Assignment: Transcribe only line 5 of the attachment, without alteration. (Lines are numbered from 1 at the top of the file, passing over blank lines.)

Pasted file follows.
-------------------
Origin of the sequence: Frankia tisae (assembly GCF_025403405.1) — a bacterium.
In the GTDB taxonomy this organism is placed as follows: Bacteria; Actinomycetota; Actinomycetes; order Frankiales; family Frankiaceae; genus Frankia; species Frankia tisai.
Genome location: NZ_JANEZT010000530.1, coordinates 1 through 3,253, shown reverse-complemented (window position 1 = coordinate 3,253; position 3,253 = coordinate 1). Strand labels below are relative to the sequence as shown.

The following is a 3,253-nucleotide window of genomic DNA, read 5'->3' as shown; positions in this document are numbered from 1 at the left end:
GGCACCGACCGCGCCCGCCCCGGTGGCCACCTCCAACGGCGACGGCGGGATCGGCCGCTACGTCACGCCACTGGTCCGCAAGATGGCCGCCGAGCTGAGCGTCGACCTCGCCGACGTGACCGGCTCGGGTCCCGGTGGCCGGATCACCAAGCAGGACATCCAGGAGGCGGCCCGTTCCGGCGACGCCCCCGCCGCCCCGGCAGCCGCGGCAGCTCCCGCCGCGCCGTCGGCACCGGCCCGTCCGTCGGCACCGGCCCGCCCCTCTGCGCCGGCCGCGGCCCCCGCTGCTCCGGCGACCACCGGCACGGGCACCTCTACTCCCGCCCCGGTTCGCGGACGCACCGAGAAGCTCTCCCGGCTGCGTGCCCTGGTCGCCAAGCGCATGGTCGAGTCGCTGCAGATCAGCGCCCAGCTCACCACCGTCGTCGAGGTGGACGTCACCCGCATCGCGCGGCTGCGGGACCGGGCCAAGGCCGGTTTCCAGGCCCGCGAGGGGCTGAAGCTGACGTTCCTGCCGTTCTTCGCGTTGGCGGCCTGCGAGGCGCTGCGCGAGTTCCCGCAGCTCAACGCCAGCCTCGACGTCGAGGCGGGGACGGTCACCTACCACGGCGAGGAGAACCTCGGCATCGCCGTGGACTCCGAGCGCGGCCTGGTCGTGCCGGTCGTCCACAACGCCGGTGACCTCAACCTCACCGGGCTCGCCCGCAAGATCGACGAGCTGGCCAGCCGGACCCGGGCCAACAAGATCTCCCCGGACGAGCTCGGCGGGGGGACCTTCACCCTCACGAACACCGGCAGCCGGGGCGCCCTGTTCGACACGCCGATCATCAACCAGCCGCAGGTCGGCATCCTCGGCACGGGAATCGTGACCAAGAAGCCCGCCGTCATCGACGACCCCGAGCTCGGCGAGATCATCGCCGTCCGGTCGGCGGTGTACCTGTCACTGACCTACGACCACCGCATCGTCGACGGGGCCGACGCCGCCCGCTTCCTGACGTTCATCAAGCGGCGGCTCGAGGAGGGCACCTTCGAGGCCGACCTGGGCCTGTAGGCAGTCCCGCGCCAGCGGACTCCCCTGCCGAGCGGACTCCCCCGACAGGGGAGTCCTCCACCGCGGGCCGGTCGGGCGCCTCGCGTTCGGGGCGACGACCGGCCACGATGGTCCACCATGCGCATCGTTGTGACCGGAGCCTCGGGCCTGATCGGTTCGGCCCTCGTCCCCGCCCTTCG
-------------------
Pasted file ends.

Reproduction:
GGCACCGACCGCGCCCGCCCCGGTGGCCACCTCCAACGGCGACGGCGGGATCGGCCGCTACGTCACGCCACTGGTCCGCAAGATGGCCGCCGAGCTGAGCGTCGACCTCGCCGACGTGACCGGCTCGGGTCCCGGTGGCCGGATCACCAAGCAGGACATCCAGGAGGCGGCCCGTTCCGGCGACGCCCCCGCCGCCCCGGCAGCCGCGGCAGCTCCCGCCGCGCCGTCGGCACCGGCCCGTCCGTCGGCACCGGCCCGCCCCTCTGCGCCGGCCGCGGCCCCCGCTGCTCCGGCGACCACCGGCACGGGCACCTCTACTCCCGCCCCGGTTCGCGGACGCACCGAGAAGCTCTCCCGGCTGCGTGCCCTGGTCGCCAAGCGCATGGTCGAGTCGCTGCAGATCAGCGCCCAGCTCACCACCGTCGTCGAGGTGGACGTCACCCGCATCGCGCGGCTGCGGGACCGGGCCAAGGCCGGTTTCCAGGCCCGCGAGGGGCTGAAGCTGACGTTCCTGCCGTTCTTCGCGTTGGCGGCCTGCGAGGCGCTGCGCGAGTTCCCGCAGCTCAACGCCAGCCTCGACGTCGAGGCGGGGACGGTCACCTACCACGGCGAGGAGAACCTCGGCATCGCCGTGGACTCCGAGCGCGGCCTGGTCGTGCCGGTCGTCCACAACGCCGGTGACCTCAACCTCACCGGGCTCGCCCGCAAGATCGACGAGCTGGCCAGCCGGACCCGGGCCAACAAGATCTCCCCGGACGAGCTCGGCGGGGGGACCTTCACCCTCACGAACACCGGCAGCCGGGGCGCCCTGTTCGACACGCCGATCATCAACCAGCCGCAGGTCGGCATCCTCGGCACGGGAATCGTGACCAAGAAGCCCGCCGTCATCGACGACCCCGAGCTCGGCGAGATCATCGCCGTCCGGTCGGCGGTGTACCTGTCACTGACCTACGACCACCGCATCGTCGACGGGGCCGACGCCGCCCGCTTCCTGACGTTCATCAAGCGGCGGCTCGAGGAGGGCACCTTCGAGGCCGACCTGGGCCTGTAGGCAGTCCCGCGCCAGCGGACTCCCCTGCCGAGCGGACTCCCCCGACAGGGGAGTCCTCCACCGCGGGCCGGTCGGGCGCCTCGCGTTCGGGGCGACGACCGGCCACGATGGTCCACCATGCGCATCGTTGTGACCGGAGCCTCGGGCCTGATCGGTTCGGCCCTCGTCCCCGCCCTTCG